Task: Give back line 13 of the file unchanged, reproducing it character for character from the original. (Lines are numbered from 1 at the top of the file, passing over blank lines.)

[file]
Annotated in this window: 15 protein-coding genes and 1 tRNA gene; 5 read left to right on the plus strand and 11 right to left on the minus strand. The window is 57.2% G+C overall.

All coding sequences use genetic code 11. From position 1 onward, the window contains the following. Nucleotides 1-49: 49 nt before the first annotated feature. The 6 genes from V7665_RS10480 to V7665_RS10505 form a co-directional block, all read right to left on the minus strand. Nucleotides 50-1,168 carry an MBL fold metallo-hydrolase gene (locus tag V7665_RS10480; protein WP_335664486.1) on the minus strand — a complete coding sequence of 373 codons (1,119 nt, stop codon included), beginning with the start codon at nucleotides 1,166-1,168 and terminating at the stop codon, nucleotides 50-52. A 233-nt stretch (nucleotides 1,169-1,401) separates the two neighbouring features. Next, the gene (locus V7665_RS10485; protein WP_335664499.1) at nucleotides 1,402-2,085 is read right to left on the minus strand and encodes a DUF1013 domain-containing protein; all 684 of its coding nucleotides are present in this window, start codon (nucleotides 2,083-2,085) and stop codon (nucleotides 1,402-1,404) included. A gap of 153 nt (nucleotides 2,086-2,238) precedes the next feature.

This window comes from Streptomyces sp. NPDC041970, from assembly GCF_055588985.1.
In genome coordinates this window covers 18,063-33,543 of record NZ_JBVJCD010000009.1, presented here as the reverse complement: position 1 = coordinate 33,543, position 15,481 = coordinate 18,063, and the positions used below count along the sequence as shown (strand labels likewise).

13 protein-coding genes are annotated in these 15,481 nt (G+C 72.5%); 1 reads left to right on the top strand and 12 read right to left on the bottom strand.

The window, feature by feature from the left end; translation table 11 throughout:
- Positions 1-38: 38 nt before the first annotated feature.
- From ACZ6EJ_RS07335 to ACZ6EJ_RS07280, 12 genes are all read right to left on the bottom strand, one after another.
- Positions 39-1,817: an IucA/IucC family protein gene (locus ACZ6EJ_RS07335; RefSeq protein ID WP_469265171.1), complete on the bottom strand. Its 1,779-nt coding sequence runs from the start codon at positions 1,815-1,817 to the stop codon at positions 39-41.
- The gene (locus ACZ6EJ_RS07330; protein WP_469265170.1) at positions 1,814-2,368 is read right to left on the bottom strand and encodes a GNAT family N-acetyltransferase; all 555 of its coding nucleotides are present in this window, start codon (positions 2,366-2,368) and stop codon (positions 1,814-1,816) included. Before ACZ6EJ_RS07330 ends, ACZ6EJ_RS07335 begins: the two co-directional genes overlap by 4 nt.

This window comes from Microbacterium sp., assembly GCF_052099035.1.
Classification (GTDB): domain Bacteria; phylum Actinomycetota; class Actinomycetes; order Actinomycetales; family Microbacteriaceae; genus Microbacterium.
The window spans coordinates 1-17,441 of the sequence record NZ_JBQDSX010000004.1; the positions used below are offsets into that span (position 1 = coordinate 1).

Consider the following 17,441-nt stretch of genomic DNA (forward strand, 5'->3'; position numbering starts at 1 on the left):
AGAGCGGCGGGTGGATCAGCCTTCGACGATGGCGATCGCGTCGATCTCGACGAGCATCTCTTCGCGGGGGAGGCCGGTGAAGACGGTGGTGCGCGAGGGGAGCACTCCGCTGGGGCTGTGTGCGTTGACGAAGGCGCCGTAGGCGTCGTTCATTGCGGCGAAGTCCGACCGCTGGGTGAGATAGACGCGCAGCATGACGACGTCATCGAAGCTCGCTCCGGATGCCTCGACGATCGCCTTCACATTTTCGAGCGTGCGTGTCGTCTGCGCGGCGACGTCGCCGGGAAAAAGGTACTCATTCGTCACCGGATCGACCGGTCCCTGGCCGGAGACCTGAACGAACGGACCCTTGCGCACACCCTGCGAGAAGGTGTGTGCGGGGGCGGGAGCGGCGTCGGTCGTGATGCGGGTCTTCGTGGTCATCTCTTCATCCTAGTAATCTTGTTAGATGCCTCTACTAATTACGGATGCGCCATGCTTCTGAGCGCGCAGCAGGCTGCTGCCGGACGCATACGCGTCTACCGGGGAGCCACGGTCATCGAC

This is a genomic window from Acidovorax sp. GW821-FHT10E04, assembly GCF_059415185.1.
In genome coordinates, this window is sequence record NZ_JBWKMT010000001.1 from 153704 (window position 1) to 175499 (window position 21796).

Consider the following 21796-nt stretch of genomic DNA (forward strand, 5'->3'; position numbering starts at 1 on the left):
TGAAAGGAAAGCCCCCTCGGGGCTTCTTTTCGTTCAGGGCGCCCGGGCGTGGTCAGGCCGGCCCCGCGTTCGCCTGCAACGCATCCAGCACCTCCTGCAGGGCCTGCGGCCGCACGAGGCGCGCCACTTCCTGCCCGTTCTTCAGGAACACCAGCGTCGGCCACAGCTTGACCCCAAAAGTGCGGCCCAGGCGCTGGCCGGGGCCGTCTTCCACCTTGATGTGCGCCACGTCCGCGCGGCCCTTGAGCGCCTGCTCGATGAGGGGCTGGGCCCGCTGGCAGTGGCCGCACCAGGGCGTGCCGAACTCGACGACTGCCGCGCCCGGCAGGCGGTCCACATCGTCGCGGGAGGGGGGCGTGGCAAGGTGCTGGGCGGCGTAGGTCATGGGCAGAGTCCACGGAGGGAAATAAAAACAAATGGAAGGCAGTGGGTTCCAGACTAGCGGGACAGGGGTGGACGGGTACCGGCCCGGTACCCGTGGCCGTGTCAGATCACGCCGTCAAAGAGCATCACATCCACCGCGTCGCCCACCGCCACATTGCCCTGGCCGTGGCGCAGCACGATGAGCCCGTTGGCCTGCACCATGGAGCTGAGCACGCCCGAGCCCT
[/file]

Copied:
The window spans coordinates 1-17,441 of the sequence record NZ_JBQDSX010000004.1; the positions used below are offsets into that span (position 1 = coordinate 1).